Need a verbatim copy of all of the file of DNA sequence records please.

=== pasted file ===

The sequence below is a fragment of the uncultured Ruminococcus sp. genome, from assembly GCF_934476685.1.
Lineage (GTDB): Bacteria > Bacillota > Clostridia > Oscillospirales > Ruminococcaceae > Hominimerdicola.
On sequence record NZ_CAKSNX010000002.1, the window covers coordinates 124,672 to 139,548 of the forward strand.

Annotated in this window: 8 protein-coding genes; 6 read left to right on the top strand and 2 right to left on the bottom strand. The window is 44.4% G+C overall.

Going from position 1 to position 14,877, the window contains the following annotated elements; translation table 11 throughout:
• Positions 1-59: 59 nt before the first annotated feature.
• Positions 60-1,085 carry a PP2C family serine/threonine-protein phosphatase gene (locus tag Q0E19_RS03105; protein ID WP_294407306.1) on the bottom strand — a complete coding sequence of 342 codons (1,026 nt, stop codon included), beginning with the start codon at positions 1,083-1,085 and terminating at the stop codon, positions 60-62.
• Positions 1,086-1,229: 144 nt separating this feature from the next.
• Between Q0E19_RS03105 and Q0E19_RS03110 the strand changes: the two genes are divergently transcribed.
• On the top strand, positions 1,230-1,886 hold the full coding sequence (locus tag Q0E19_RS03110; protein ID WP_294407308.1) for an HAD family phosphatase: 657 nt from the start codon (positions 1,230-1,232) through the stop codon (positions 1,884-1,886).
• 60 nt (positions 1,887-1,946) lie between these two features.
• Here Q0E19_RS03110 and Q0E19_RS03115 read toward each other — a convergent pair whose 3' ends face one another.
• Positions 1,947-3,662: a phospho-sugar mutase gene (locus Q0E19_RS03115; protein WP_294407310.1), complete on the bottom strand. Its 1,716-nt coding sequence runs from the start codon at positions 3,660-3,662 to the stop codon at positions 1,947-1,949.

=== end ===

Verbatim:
The sequence below is a fragment of the uncultured Ruminococcus sp. genome, from assembly GCF_934476685.1.
Lineage (GTDB): Bacteria > Bacillota > Clostridia > Oscillospirales > Ruminococcaceae > Hominimerdicola.
On sequence record NZ_CAKSNX010000002.1, the window covers coordinates 124,672 to 139,548 of the forward strand.

Annotated in this window: 8 protein-coding genes; 6 read left to right on the top strand and 2 right to left on the bottom strand. The window is 44.4% G+C overall.

Going from position 1 to position 14,877, the window contains the following annotated elements; translation table 11 throughout:
• Positions 1-59: 59 nt before the first annotated feature.
• Positions 60-1,085 carry a PP2C family serine/threonine-protein phosphatase gene (locus tag Q0E19_RS03105; protein ID WP_294407306.1) on the bottom strand — a complete coding sequence of 342 codons (1,026 nt, stop codon included), beginning with the start codon at positions 1,083-1,085 and terminating at the stop codon, positions 60-62.
• Positions 1,086-1,229: 144 nt separating this feature from the next.
• Between Q0E19_RS03105 and Q0E19_RS03110 the strand changes: the two genes are divergently transcribed.
• On the top strand, positions 1,230-1,886 hold the full coding sequence (locus tag Q0E19_RS03110; protein ID WP_294407308.1) for an HAD family phosphatase: 657 nt from the start codon (positions 1,230-1,232) through the stop codon (positions 1,884-1,886).
• 60 nt (positions 1,887-1,946) lie between these two features.
• Here Q0E19_RS03110 and Q0E19_RS03115 read toward each other — a convergent pair whose 3' ends face one another.
• Positions 1,947-3,662: a phospho-sugar mutase gene (locus Q0E19_RS03115; protein WP_294407310.1), complete on the bottom strand. Its 1,716-nt coding sequence runs from the start codon at positions 3,660-3,662 to the stop codon at positions 1,947-1,949.